There are other rich genealogical records available at the AO. Please read the links below for more information on the highlighted record category:
- Estate files (wills)
- Crown land records
- Land Registry Office records
- Government ministries and agencies, such as court records and psychiatric hospitals
- Non-government sources, such as private organizations, corporations, families, individuals, and school boards
- Microfilm from other institutions: census records, immigration records, federal voters lists, military records, municipal records
How to Access Records at AO
In order to access records at the AO, you need to do some research in advance to make sure that what you are looking for is accessible at the AO. Check against their Archives Descriptive Database, which is their online catalogue of material in the AO collection. (Tip: you will need the Reference Code to order any records from storage.)
While many of the records in the AO’s collection are held on-site in climate controlled vaults in the same building as the Reading Room (where researchers have access to conduct research,) most of the collection is held off-site. You still have access to these records, but you will have to plan your research and order them in advance! To do so, email email@example.com a week in advance with the list of items you would like retrieved for you from storage and be sure to include the date of your visit in the subject field as well as the Reference Codes of the material you want to see. They will notify you when your order is ready for pick-up.
For the records that are available on-site, you will need to compete a request slip and give it to staff at one of the reference desks. Retrievals are done every hour on the half hour, and will be available for pick-up at a reference desk.
For any of the microfilm reels in the Reading Room cabinets, you are welcome to access them as you wish as they are “self-serve.” If you are using one of the newer digital microfilm machines, you can save images for free on your own USB. If you would like to print out paper copies of microfilm material, there is a charge of $0.33 per copy.
The AO offers reproduction services, meaning they will give you high quality copies of their records for a fee. You are welcome to take images on your own using a digital camera, but you will first have to sign a Digital Camera Policy Agreement.
How to Access AO Records from Home
If visiting the AO in person is not an option for you, you can still access records in their collection from home or in your local public library.
The AO offers an Interlibrary Loan service for material that they have microfilmed. This means that you can order reels of microfilm reels through your local library, which will borrow the reels from the AO on your behalf. A few key records available to be borrowed on microfilm include vital stats, court records, Crown Land records, Canada Company records, cemetery transcriptions, and church records.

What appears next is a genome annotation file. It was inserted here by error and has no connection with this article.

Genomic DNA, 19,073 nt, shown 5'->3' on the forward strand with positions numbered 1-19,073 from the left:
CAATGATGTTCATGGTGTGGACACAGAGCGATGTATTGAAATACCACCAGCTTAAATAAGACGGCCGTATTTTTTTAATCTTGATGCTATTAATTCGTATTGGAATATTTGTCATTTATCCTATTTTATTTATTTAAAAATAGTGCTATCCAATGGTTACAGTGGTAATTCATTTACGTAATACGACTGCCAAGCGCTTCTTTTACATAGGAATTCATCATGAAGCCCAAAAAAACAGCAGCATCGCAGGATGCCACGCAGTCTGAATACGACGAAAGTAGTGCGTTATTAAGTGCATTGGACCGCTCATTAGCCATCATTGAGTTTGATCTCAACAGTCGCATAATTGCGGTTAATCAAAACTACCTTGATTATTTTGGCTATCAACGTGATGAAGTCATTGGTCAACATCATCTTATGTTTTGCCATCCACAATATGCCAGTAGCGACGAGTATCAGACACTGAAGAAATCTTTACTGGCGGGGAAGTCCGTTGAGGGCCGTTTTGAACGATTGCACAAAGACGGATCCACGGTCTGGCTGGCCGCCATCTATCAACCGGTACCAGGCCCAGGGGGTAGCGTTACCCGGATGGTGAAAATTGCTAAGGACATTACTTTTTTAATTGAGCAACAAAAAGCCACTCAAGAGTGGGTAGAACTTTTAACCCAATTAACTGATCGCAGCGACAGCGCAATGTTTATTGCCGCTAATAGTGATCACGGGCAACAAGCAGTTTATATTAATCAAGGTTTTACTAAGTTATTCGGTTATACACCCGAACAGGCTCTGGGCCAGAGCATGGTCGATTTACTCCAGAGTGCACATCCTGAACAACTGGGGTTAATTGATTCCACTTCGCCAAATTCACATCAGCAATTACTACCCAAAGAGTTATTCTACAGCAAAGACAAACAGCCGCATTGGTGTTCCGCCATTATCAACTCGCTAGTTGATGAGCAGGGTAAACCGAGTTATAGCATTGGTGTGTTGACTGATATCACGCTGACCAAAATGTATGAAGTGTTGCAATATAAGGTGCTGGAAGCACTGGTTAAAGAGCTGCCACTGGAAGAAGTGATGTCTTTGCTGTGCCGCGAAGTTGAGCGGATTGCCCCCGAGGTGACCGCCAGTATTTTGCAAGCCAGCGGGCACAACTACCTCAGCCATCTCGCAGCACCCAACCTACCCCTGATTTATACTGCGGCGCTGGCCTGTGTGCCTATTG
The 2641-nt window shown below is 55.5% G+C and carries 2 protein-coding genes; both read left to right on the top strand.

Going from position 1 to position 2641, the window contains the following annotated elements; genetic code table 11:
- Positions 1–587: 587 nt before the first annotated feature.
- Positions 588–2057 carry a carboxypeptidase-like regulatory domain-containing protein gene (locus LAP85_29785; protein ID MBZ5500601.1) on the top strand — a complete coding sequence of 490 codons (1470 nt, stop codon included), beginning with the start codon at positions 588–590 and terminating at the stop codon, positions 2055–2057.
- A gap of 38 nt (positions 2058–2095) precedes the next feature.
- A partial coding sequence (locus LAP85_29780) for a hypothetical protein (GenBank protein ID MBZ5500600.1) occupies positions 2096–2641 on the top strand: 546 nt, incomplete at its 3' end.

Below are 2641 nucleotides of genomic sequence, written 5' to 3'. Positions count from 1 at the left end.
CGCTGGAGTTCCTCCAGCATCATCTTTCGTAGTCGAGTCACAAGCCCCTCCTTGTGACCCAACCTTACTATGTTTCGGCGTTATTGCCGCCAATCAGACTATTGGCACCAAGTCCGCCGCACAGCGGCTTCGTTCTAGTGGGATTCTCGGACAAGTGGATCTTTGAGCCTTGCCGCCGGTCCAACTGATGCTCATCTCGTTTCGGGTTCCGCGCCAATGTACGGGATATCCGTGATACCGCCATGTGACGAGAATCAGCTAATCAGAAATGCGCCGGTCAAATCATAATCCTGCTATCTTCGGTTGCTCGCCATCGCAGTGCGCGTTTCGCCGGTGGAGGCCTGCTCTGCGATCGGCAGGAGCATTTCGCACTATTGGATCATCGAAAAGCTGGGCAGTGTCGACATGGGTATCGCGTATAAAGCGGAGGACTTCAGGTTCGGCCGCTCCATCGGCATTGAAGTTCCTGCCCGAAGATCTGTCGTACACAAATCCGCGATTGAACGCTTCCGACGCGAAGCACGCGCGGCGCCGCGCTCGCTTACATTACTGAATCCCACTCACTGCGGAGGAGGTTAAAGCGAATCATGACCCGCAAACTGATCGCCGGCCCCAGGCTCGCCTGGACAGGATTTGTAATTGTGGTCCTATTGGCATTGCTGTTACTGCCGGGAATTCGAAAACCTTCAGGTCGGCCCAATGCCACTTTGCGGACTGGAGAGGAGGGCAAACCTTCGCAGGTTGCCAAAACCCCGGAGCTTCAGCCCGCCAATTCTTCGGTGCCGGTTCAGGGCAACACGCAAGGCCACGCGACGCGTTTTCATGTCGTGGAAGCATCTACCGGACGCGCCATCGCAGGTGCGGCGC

You can also view images from the AO collection online through the Visual Database. Check this database for photos, maps, architectural drawings, and documentary art.
You can see what items are held in the AO collection by consulting the online Archives Descriptive Database. While most items have not yet been digitized, you can search this database for information on records in their collection.
A recent exciting announcement was that the AO had partnered with FamilySearch to make birth, marriage, and death records available on the FamilySearch online database. As of the writing of this post, the dates below are what can be accessed online (including a scan of the original document!)
Exhibiting AO Research
Once you’ve completed your genealogical research, you may want to apply for the opportunity to exhibit in the AO’s Real Genealogy Stories exhibit case. The AO offers these cases to OGS members to
display their research findings from the AO and share family histories. To apply, please complete an application form available on the Members Only section of the OGS website on the Member Forms & Resources page.
August 14th, 2015
I’ll agree, the title of this post was designed to catch your attention. Yet the information contained in personal columns, especially in the weekly papers, at times allows you to track a family through the years and can contain minutiae in which you have little interest. On the other hand, there are some “gems” to be found in these columns.
Types of Personals Columns
Let me first clarify what I describe as the personals. In some newspapers, there were actual columns labelled personals. These personal items can also hide under other column headings like “Local News” and locality headings such as town and township names. If you are accessing a newspaper on microfilm, or in digitized format on-line, spend the time to become familiar with the layout of the paper before embarking on specific research.